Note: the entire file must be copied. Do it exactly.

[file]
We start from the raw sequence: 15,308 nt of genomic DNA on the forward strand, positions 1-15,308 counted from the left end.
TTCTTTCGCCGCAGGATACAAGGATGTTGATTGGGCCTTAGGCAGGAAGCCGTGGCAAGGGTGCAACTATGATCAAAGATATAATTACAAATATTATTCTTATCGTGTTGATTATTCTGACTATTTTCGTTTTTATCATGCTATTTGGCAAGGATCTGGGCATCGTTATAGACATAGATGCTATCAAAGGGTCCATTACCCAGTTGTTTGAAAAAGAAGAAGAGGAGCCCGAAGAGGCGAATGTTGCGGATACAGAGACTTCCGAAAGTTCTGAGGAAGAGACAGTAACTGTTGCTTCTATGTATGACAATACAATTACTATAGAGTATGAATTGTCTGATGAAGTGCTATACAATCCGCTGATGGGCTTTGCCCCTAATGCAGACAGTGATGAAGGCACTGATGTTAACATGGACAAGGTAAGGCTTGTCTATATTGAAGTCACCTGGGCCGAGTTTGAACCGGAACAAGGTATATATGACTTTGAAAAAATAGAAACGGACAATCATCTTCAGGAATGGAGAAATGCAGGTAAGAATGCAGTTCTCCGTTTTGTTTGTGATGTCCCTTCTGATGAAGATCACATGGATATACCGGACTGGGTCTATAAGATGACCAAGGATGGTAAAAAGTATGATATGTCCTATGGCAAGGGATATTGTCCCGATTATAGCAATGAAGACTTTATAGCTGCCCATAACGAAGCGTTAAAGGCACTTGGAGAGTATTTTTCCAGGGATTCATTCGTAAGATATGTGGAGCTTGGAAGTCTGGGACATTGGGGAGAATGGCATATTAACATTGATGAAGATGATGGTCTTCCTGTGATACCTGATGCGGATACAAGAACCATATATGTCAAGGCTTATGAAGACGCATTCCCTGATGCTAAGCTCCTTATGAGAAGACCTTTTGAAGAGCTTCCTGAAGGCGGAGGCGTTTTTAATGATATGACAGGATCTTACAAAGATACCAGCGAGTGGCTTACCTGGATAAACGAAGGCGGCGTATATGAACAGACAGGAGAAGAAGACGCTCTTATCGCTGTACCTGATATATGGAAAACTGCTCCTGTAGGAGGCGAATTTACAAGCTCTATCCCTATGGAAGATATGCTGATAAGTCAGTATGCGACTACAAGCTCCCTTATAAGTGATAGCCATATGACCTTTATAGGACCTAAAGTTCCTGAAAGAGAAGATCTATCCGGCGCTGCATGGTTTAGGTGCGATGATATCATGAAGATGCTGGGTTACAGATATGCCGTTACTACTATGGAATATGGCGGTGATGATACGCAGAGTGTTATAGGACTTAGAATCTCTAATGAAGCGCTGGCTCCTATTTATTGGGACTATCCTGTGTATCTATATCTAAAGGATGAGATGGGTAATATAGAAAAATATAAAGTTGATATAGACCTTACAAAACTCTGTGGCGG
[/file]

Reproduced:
We start from the raw sequence: 15,308 nt of genomic DNA on the forward strand, positions 1-15,308 counted from the left end.
TTCTTTCGCCGCAGGATACAAGGATGTTGATTGGGCCTTAGGCAGGAAGCCGTGGCAAGGGTGCAACTATGATCAAAGATATAATTACAAATATTATTCTTATCGTGTTGATTATTCTGACTATTTTCGTTTTTATCATGCTATTTGGCAAGGATCTGGGCATCGTTATAGACATAGATGCTATCAAAGGGTCCATTACCCAGTTGTTTGAAAAAGAAGAAGAGGAGCCCGAAGAGGCGAATGTTGCGGATACAGAGACTTCCGAAAGTTCTGAGGAAGAGACAGTAACTGTTGCTTCTATGTATGACAATACAATTACTATAGAGTATGAATTGTCTGATGAAGTGCTATACAATCCGCTGATGGGCTTTGCCCCTAATGCAGACAGTGATGAAGGCACTGATGTTAACATGGACAAGGTAAGGCTTGTCTATATTGAAGTCACCTGGGCCGAGTTTGAACCGGAACAAGGTATATATGACTTTGAAAAAATAGAAACGGACAATCATCTTCAGGAATGGAGAAATGCAGGTAAGAATGCAGTTCTCCGTTTTGTTTGTGATGTCCCTTCTGATGAAGATCACATGGATATACCGGACTGGGTCTATAAGATGACCAAGGATGGTAAAAAGTATGATATGTCCTATGGCAAGGGATATTGTCCCGATTATAGCAATGAAGACTTTATAGCTGCCCATAACGAAGCGTTAAAGGCACTTGGAGAGTATTTTTCCAGGGATTCATTCGTAAGATATGTGGAGCTTGGAAGTCTGGGACATTGGGGAGAATGGCATATTAACATTGATGAAGATGATGGTCTTCCTGTGATACCTGATGCGGATACAAGAACCATATATGTCAAGGCTTATGAAGACGCATTCCCTGATGCTAAGCTCCTTATGAGAAGACCTTTTGAAGAGCTTCCTGAAGGCGGAGGCGTTTTTAATGATATGACAGGATCTTACAAAGATACCAGCGAGTGGCTTACCTGGATAAACGAAGGCGGCGTATATGAACAGACAGGAGAAGAAGACGCTCTTATCGCTGTACCTGATATATGGAAAACTGCTCCTGTAGGAGGCGAATTTACAAGCTCTATCCCTATGGAAGATATGCTGATAAGTCAGTATGCGACTACAAGCTCCCTTATAAGTGATAGCCATATGACCTTTATAGGACCTAAAGTTCCTGAAAGAGAAGATCTATCCGGCGCTGCATGGTTTAGGTGCGATGATATCATGAAGATGCTGGGTTACAGATATGCCGTTACTACTATGGAATATGGCGGTGATGATACGCAGAGTGTTATAGGACTTAGAATCTCTAATGAAGCGCTGGCTCCTATTTATTGGGACTATCCTGTGTATCTATATCTAAAGGATGAGATGGGTAATATAGAAAAATATAAAGTTGATATAGACCTTACAAAACTCTGTGGCGG